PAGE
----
If the REIT does not use EFTPS, deposit REIT income tax payments (and estimated tax payments) with Form 8109, Federal Tax Deposit Coupon. If you do not have a preprinted Form 8109, use Form 8109-B to make deposits. You can get this form by calling 1-800-829-4933. Be sure to have your EIN ready when you call. Do not send deposits directly to an IRS office; otherwise, the REIT may have to pay a penalty. Mail or deliver the completed Form 8109 with the payment to an authorized depositary (i.e., a commercial bank or other financial institution authorized to accept federal tax deposits). Make checks or money orders payable to the depositary. If the REIT prefers, it can mail the coupon and payment to Financial Agent, Federal Tax Deposit Processing, P.O. Box 970030, St. Louis, MO 63197. Make the check or money order payable to “Financial Agent.” To help ensure proper crediting, enter the REIT’s EIN, the tax period to which the deposit applies, and “Form 1120-REIT” on the check or money order. Be sure to darken the “1120” box under “Type of Tax” and the appropriate “Quarter” box under “Tax Period” on the coupon. Records of these deposits will be sent to the IRS. For more information on deposits, see the instructions in the coupon booklet (Form 8109) and Pub. 583, Starting a Business and Keeping Records. If the REIT owes tax when it files Form 1120-REIT, do not include the payment CAUTION with the tax return. Instead, mail or deliver the payment with Form 8109 to an authorized depositary or use EFTPS, if applicable.

Penalty for late filing of return
A REIT that does not file its tax return by the due date, including extensions, may be penalized 5% of the unpaid tax for each month or part of a month the return is late, up to a maximum of 25% of the unpaid tax. The minimum penalty for a return that is over 60 days late is the smaller of the tax due or $100. The penalty will not be imposed if the REIT can show that the failure to file on time was due to reasonable cause. REITs that file late must attach a statement explaining the reasonable cause.

Name and Address
Type or print the REIT’s true name (as set forth in the charter or other legal document creating it) and address on the appropriate lines. Include the suite, room, or other unit number after the street address. If the Post Office does not deliver mail to the street address and the REIT has a P.O. box, show the box number instead. If the REIT receives its mail in care of a third party (such as an accountant or an attorney), enter on the street address line “C/O” followed by the third party’s name and street address or P.O. box.

Penalty for late payment of tax
A REIT that does not pay the tax when due generally may be penalized 1/2 of 1% of the unpaid tax for each month or part of a month the tax is not paid, up to a maximum of 25% of the unpaid tax. The penalty will not be imposed if the REIT can show that the failure to pay on time was due to reasonable cause.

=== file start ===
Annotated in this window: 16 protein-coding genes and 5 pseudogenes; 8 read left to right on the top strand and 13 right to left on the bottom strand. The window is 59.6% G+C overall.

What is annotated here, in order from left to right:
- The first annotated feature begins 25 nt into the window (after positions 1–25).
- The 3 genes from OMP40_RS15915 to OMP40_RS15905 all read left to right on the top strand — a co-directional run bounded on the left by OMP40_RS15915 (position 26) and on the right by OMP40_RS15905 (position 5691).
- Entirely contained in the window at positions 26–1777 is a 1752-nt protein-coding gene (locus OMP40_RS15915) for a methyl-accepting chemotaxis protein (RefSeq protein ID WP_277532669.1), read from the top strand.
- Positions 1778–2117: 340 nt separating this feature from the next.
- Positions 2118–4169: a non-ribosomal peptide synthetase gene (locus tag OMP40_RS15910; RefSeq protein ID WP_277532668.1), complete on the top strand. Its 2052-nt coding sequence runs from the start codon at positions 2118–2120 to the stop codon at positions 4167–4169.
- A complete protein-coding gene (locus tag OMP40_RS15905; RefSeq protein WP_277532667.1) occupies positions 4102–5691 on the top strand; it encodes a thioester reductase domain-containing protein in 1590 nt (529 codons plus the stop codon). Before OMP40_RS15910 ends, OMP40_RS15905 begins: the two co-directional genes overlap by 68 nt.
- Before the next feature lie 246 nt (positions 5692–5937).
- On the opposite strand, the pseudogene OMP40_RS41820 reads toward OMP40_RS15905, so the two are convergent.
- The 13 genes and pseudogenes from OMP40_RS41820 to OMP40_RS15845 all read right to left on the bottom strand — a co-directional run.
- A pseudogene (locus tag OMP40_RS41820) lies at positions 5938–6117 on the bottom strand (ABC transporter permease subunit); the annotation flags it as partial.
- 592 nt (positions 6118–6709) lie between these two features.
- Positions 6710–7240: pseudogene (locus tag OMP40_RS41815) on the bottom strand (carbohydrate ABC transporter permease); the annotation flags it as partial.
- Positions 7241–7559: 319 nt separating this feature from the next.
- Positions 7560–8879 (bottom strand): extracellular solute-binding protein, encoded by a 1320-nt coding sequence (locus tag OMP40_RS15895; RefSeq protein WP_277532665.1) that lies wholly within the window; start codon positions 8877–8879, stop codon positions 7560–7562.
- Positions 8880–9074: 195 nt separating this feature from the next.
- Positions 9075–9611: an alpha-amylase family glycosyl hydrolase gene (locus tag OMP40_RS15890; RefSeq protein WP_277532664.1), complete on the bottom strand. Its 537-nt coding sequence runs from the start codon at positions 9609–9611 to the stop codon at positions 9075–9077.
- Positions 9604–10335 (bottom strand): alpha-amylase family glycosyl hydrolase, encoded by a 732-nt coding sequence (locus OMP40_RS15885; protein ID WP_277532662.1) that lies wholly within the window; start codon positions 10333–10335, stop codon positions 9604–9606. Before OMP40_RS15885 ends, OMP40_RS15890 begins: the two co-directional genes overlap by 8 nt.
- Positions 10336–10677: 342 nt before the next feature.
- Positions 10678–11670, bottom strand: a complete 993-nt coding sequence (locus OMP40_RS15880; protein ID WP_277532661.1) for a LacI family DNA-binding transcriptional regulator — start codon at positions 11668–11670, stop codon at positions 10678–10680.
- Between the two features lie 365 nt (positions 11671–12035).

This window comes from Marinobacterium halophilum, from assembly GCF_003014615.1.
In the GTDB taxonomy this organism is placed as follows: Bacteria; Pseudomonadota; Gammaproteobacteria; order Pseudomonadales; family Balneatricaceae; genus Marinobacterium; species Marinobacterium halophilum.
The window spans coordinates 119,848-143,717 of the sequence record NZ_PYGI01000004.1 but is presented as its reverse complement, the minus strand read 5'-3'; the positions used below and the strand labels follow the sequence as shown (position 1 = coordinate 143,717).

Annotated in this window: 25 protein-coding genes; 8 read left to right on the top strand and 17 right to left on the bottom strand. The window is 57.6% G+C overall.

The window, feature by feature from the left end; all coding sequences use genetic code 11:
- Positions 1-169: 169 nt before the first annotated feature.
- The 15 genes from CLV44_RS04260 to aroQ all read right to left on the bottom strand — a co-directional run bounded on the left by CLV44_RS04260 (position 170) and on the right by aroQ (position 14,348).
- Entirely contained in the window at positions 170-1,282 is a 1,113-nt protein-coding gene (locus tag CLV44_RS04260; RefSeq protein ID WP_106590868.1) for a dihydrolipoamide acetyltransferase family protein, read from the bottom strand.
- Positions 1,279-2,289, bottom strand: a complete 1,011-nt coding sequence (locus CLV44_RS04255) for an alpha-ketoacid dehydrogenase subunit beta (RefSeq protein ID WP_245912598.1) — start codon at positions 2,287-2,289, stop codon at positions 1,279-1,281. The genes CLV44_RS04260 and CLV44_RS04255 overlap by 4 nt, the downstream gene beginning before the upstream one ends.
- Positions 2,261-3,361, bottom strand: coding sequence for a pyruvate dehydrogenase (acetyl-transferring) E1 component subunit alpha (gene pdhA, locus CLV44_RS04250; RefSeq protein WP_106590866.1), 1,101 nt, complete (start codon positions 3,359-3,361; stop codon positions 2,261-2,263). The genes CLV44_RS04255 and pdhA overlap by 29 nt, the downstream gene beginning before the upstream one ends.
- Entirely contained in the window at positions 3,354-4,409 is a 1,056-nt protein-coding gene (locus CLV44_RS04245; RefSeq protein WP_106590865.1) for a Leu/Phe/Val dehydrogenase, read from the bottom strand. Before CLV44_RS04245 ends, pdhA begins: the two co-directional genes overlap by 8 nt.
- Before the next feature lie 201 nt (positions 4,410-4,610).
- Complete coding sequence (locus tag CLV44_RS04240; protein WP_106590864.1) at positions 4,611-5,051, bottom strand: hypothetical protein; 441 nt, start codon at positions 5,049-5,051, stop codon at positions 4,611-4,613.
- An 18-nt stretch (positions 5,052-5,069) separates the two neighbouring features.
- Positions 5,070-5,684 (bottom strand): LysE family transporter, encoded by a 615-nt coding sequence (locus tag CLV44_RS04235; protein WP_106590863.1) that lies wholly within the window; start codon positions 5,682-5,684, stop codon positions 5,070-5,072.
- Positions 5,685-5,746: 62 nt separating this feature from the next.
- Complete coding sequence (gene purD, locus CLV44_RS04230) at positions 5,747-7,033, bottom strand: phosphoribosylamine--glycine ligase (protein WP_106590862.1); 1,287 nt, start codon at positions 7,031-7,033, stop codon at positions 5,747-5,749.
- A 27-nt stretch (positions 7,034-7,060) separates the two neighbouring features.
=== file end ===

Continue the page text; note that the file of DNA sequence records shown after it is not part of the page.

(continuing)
Item B. 100%-owned Subsidiaries and Personal Holding Companies
REITs with 100%-owned Subsidiaries
Check this box if this return is filed for a REIT with 100%-owned REIT subsidiaries under section 856(i). These subsidiaries are not treated as separate corporations. Do not check this box for a taxable REIT subsidiary. See Taxable REIT Subsidiaries on page 2.

Trust fund recovery penalty
This penalty may apply if certain excise, income, social security, and Medicare taxes that must be collected or withheld are not collected or withheld, or these taxes are not paid. These taxes are generally reported on Forms 720, Quarterly Federal Excise Tax Return, 941, Employer’s Quarterly Federal Tax Return, 943, Employers Annual Federal Tax Return for Agricultural Employees, or 945, Annual Return of Withheld Federal Income Tax . The trust fund recovery penalty may be imposed on all persons who are determined by the IRS to have been responsible for collecting, accounting for, and paying over these taxes, and who acted willfully in not doing so. The penalty is equal to the unpaid trust fund tax. See the Instructions for Form 720, Pub. 15 (Circular E), Employer’s Tax Guide, or Pub. 51 (Circular A), Agricultural Employer’s Tax Guide, for details, including the definition of responsible persons.

!

Estimated Tax Payments
Generally, the following rules apply to the REIT’s payments of estimated tax. • The REIT must make installment payments of estimated tax if it expects its total tax for the year (less applicable credits) to be $500 or more. • The installments are due by the 15th day of the 4th, 6th, 9th, and 12th months of the tax year. If any date falls on a Saturday, Sunday, or legal holiday, the installment is due on the next regular business day. • Use Form 1120-W, Estimated Tax for Corporations, as a worksheet to compute estimated tax. • If the REIT does not use EFTPS, use the deposit coupons (Forms 8109) to make deposits of estimated tax. For more information, including penalties that apply if the REIT fails to make required payments, see the Line 25. Estimated Tax Penalty instructions.

Personal Holding Companies